Last updated on January 25th, 2023 at 10:19 am
There are numerous environmental issues in Nigeria as a result of oil exploration, most especially in the Niger-Delta region where the country generates most of its revenue.
To address the environmental degradation and population in the region and other parts of Nigeria, the Federal Ministry of Environment was established by the administration of Olusegun Obasanjo in 1999.
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Origin of Nigeria’s Ministry of Environment
The event of 1987 at Koko Village “temporarily” raised the consciousness of Nigeria’s government for the need to have a special ministry that will rapidly attend to environment-related issues.
In 1987, during the military regime of Gen. Ibrahim Badamosi Babangida (IBB), an Italian ship loaded with toxic waste, loaded in several drums headed to the Koko village, in Delta State, South-South geopolitical zone of the country, to deposit the toxic waste there.
The village, a symbol of neglect and poverty, ignorantly accepted to allow the toxic waste to be “kept” in their community.
Italy, according to a report, could not process more than 20 percent of the toxic waste it generated, it shipped the rest to third-world countries that have poor maritime management.
Two Italian firms were in Koko, a fishing village, to negotiate and arrange how 18,000 drums containing dangerous waste would be stored in the poor community.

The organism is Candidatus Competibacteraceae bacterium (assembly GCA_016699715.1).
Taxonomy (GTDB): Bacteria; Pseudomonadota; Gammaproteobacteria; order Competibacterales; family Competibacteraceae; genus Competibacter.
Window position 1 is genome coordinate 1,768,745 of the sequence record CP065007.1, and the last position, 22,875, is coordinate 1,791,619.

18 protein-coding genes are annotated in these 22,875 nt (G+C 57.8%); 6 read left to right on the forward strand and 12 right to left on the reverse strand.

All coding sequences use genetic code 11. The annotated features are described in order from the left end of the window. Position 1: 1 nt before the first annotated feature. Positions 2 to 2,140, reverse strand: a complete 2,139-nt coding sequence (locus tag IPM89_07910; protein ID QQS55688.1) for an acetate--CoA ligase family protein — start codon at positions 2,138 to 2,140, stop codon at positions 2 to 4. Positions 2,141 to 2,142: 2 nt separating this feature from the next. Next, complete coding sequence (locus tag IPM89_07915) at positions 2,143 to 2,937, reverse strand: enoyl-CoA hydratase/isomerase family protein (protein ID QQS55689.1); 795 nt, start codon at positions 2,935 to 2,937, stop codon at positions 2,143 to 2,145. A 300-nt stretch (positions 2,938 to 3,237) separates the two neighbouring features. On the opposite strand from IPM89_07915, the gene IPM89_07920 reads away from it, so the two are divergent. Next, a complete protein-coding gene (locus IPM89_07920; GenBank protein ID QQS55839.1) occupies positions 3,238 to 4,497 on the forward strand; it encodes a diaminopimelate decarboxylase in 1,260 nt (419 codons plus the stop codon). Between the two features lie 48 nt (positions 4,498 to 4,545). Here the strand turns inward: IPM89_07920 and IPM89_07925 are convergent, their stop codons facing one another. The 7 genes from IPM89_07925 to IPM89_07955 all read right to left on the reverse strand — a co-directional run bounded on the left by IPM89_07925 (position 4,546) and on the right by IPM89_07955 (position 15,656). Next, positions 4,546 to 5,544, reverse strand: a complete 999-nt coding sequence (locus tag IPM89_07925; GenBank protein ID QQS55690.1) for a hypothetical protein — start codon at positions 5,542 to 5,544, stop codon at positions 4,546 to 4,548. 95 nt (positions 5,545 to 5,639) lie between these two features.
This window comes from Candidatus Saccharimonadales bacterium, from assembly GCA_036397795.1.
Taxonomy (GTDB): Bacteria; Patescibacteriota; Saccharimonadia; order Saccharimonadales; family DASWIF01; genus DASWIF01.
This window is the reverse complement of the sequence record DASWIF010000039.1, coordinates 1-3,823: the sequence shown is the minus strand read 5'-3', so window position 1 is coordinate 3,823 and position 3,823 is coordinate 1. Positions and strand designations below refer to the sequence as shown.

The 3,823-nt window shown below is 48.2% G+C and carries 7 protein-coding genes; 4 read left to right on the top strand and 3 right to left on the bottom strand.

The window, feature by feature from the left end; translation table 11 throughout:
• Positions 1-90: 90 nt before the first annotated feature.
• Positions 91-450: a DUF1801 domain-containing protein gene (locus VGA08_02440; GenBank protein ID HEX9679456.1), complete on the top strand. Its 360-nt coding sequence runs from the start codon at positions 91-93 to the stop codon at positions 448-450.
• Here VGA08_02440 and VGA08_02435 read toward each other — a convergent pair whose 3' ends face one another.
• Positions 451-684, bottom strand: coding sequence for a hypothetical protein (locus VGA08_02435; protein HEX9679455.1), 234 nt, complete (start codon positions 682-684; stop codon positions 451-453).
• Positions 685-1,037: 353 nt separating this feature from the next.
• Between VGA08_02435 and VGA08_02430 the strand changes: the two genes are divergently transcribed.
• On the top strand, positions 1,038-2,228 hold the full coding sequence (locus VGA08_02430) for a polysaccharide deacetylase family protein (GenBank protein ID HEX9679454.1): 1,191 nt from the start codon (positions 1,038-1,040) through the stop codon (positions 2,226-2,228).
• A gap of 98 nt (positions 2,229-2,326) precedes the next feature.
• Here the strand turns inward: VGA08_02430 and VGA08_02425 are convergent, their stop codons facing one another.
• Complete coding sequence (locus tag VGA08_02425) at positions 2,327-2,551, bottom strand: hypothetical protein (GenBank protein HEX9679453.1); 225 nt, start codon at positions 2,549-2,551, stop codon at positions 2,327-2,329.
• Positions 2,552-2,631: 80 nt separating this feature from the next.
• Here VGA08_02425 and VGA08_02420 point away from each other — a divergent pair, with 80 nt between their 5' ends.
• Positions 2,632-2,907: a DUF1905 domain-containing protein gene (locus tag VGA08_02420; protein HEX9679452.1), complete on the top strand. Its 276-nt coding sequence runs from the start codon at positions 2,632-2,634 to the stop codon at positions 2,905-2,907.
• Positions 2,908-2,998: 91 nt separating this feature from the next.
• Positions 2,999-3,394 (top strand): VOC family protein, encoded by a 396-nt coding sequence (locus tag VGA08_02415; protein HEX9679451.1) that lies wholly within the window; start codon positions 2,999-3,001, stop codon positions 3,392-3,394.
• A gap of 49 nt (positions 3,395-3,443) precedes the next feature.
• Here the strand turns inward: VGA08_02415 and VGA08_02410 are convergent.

Mr Sunday Nana agreed that his plots of land be used as storage for the killer waste. The firms offered him $100 per month to allow the chemicals on his land.
The chemical would later kill Nana (throat cancer) while hundreds of residents in the community developed one complication or the other ranging from heart attack to cancer.
Although the two firms lied to Nana and the community that the contents of the drums were building materials, Nana should have been worried about why the Italian firms chose a remote community as a preferred location.
Most of the drums carried the letter “R” which means toxic and harmful industrial waste in the international convention.
It also raised an issue of neglect on the part of the military regime of Babangida or there could have been a foul play somewhere that later resorted to a global embarrassment.
A test conducted by a British environmental group, according to a report by Stephanie Buck, confirmed that 28 per cent of the drums had polychlorinated biphenyl (PCB), a combustible that could produce a highly toxic compound called dioxin.
30 years after the sad incident, Prof. Lucky Oritsetojumi Akaruese of the University of Port Harcourt and a former National President, the Committee for the Defence of Human Rights, said Koko community “can never recover” from the toxic saga in an interview published in March 2018 by The Punch
An Agency was birthed
Because of the embarrassment and devastation caused by the Koko toxic waste, the Babangida regime promulgated the Harmful Waste Decree 42 of 1988.
The decree facilitated the establishment of the Federal Environmental Protection Agency (FEPA) through Decree 58 of 1988 and 59 (amended) of 1992.
The core mandate of FEPA was environmental management and protection, making Nigeria the first African country to come up with a parastatal to control environmental protection.
And by 1999, Olusegun Obasanjo’s regime merged FEPA and other relevant Departments in other Ministries to form the Federal Ministry of Environment
Key Functions of the Environment Ministry in Nigeria
1) To effectively address all issues related to environmental pollution
2) To limit to the barest minimum the negative impact of pollution
3) To develop a road map and implement policies that will enable Nigeria and its people to live in harmony with the environment.
4) Promoting sustainable use of natural resources.
5) To ensure that waste is properly managed in accordance with global standards.